Sundown Dementia, also known as behavioural variant Frontotemporal dementia (bvFTD). It is a rare type of dementia that brings with it a unique set of symptoms that often go undiagnosed. It is estimated that upwards of 70% of individuals with FTD present with the “Sundown Syndrome”. Where affected individuals become withdrawn and less communicative as the day progresses. Unlike other FTD, the symptoms in Sundown Dementia manifest with varying degrees of severity across the lifespan.
Initial symptoms, which may start as lapses in judgment and a few tangents. Often disappear without a trace as dementia progresses. And by the time a patient is placed in a care facility. They may be completely unaware that they have the condition.
However, the lack of awareness itself may not always be a sign of the condition itself. While patients may not be aware. That they have grown “grey matter dead” due to a single incident in their early years. Mild cognitive impairments that last for months or years have a greater likelihood of being misdiagnosed. As “old age” or “adult-onset” dementia, both of which are somewhat common in the Sundown Dementia population.
As the symptoms that individuals develop while the dementia is present lessen. It’s common for them to not be noticed by care staff or other medical professionals. This is in stark contrast to patients with other FTD. Who often present with the gradual onset of symptoms, and “grey matter wall” refusing to cooperate with the brain.
The progression and relapses of this well-studied and narrowly defined condition. Are often remarkable and can take on an almost mythical quality. As both people and researchers struggle to keep abreast of the literature.
One prominent area of contention. Is that early symptoms of Sundown Dementia. May not even be present until decades after initial signs and symptoms first manifest. This means that there may be Sundown individuals. Who die in their 20s or 30s and never realize they have the condition. This leads to people being misdiagnosed as having Alzheimer’s decades after their dementia has progressed and irreversibly harmed their brains.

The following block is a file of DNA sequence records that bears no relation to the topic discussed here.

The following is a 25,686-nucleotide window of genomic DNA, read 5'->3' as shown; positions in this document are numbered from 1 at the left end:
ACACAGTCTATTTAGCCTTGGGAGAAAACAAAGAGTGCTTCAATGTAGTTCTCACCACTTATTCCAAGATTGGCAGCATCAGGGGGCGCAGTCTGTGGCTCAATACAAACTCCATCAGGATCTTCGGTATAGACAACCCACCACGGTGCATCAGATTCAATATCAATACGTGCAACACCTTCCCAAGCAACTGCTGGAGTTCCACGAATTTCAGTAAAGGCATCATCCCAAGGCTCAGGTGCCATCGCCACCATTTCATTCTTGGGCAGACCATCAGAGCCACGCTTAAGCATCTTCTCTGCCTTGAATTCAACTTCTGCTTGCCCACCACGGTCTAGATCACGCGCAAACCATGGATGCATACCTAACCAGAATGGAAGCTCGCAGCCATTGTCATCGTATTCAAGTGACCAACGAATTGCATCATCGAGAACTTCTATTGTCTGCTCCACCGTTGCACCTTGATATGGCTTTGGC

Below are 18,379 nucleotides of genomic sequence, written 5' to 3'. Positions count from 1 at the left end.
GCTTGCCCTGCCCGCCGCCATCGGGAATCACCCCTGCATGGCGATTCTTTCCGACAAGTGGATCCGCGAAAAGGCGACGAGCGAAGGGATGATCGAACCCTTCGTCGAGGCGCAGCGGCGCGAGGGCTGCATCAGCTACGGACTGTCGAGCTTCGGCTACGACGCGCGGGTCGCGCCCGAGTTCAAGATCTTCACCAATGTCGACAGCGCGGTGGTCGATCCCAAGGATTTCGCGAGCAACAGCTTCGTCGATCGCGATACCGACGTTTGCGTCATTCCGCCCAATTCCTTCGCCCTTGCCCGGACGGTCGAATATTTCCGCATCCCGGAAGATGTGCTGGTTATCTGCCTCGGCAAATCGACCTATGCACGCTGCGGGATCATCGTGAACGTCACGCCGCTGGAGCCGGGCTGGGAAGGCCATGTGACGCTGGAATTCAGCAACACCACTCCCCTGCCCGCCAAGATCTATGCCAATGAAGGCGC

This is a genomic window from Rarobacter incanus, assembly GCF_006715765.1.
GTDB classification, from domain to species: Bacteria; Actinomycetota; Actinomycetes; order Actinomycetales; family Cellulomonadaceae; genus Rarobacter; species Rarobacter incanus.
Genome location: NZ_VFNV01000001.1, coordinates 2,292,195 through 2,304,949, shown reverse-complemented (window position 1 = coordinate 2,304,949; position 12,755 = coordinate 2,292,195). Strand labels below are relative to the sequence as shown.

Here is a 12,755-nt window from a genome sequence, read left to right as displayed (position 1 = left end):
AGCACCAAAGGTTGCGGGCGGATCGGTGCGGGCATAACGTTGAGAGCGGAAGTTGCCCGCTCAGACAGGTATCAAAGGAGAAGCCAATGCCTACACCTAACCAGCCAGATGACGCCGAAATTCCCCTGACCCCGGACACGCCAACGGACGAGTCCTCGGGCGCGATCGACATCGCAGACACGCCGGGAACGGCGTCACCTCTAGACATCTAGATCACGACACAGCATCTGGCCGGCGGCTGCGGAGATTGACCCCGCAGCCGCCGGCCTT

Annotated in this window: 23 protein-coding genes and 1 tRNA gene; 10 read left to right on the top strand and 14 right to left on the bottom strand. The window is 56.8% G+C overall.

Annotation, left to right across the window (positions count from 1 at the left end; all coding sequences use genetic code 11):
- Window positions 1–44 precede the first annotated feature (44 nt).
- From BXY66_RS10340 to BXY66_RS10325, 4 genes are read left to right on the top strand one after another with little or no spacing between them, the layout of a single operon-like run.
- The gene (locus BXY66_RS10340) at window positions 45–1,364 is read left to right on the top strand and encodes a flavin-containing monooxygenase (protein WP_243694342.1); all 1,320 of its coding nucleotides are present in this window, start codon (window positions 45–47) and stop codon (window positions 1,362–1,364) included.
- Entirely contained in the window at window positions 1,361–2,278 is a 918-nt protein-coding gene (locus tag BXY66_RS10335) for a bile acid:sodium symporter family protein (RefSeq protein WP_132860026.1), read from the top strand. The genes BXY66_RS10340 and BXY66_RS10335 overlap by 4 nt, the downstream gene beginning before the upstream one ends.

While awareness of and access to medical care is essential for anyone with a condition like Sundown Dementia. Knowing the prevalence of the condition can also help make purposes of screening and intervention more efficient. While most studies assessing the condition. Focus on identifying the prognosis for individuals with dementia after diagnosis. Setting realistic goals for care plans and determining when to intervene. Are important for Kernan’s team, as well as patients themselves.
Relapsing and developing symptoms are recognized as early signs of dementia. And these can happen in patients with and without the Sundown variant of FTD. Additionally, people with FTD who become ‘grey matter deprived’ from lack of functioning. May require more invasive care than their peers in order to survive. Which places additional burdens on a healthcare system already lacking resources to accommodate the varying severity of the condition.
It is also referred to as cognitive variant Alzheimer’s disease (CVAD), cerebrovascular disease, or cerebral hypometabolism syndrome.
The Sundown Dementia Checklist is an indispensable tool for the early diagnosis of this disease. This checklist, based on the Cantril Self-Report Scale. Assesses cognition and emotional function, social functioning, lifestyle habits, and personal qualities that may influence the progression of the condition. Sundown dementia is a self-fulfilling prophecy of neglect and deterioration of all major life functions.
Functional Features: Although the disease often presents with mentally unresponsive behaviours, they are not often outwardly evident or observable. Affected individuals can have difficulty remembering things, as well as failing to stop rather than pick up after themselves. Many find it difficult or impossible to complete daily activities, such as driving. Overall, they are less concerned with motor skills.
Utilization of Memory: Memory function is generally normal, with the addition of disorganization and forgetfulness. Individuals with Sundown dementia struggle with verbal recall and understanding of long-term, complex tasks.